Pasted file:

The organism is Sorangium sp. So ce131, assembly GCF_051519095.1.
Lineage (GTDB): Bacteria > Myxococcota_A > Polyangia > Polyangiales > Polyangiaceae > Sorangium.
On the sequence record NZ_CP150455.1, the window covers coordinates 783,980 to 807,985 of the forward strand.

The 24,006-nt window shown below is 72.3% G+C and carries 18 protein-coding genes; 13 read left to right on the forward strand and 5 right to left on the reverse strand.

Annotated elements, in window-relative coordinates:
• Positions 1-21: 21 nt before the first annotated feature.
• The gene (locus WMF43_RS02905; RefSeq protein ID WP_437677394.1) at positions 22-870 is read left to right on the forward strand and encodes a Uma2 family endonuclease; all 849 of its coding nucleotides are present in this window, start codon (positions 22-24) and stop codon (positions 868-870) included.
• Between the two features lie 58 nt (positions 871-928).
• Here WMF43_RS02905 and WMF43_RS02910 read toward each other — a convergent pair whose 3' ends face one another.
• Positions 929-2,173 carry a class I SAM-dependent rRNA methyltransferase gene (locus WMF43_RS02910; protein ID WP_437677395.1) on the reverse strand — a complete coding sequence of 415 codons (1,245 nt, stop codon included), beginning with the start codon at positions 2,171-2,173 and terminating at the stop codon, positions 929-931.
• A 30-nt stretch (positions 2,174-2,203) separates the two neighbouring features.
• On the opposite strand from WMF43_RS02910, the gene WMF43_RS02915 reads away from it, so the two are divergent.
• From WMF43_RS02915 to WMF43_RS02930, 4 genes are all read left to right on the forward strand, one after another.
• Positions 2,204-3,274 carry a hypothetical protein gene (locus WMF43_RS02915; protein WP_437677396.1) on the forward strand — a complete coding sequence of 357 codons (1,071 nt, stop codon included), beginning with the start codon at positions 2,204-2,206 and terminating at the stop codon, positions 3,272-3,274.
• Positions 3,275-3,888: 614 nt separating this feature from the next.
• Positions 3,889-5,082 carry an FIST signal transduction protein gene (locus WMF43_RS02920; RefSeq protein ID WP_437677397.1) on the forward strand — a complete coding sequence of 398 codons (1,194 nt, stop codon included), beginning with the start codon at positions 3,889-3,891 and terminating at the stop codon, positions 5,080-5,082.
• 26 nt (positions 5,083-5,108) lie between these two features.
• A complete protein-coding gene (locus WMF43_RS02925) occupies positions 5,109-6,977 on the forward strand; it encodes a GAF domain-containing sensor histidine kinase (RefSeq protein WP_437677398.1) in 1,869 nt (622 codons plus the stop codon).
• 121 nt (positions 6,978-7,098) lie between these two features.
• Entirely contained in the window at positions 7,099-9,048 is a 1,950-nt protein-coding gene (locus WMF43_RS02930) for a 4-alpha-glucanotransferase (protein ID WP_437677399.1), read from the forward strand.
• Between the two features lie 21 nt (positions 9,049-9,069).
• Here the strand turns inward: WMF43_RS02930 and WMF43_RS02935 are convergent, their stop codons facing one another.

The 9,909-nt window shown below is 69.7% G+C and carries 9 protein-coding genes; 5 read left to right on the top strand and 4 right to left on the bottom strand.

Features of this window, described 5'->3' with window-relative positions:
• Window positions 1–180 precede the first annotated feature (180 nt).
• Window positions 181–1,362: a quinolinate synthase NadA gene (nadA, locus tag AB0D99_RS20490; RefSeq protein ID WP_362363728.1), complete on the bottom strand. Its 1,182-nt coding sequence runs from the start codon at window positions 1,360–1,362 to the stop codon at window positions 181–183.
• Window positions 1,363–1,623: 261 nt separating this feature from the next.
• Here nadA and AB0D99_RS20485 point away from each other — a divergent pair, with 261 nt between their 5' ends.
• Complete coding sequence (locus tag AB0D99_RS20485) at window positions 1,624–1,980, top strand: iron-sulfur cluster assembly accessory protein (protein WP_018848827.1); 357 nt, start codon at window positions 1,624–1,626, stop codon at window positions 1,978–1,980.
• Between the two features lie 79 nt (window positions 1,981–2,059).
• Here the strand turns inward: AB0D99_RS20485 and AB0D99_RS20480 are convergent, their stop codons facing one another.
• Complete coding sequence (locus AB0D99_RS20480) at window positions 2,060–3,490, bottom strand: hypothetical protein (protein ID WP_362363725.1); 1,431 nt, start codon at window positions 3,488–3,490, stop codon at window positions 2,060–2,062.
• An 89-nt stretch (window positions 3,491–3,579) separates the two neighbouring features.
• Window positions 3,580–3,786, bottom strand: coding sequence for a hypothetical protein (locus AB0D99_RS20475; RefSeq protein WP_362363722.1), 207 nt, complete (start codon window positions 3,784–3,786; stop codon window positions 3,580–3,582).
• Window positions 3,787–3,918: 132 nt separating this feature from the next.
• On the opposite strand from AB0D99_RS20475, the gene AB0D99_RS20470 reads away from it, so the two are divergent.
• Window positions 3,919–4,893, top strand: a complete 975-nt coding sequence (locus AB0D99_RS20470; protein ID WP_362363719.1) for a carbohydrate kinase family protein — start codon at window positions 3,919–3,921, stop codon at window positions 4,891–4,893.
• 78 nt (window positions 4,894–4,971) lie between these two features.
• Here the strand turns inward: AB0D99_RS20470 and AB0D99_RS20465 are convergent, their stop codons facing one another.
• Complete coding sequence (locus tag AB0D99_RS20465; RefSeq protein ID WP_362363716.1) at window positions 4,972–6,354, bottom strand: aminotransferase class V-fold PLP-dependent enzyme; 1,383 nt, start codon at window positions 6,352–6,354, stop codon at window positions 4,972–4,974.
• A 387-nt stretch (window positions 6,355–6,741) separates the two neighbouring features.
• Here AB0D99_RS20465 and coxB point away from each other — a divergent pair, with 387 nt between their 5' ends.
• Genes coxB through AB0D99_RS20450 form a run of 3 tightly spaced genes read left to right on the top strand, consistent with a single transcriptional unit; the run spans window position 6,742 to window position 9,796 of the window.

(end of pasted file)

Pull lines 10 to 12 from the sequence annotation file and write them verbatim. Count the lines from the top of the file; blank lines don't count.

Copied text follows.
• Positions 929-2,173 carry a class I SAM-dependent rRNA methyltransferase gene (locus WMF43_RS02910; protein ID WP_437677395.1) on the reverse strand — a complete coding sequence of 415 codons (1,245 nt, stop codon included), beginning with the start codon at positions 2,171-2,173 and terminating at the stop codon, positions 929-931.
• A 30-nt stretch (positions 2,174-2,203) separates the two neighbouring features.
• On the opposite strand from WMF43_RS02910, the gene WMF43_RS02915 reads away from it, so the two are divergent.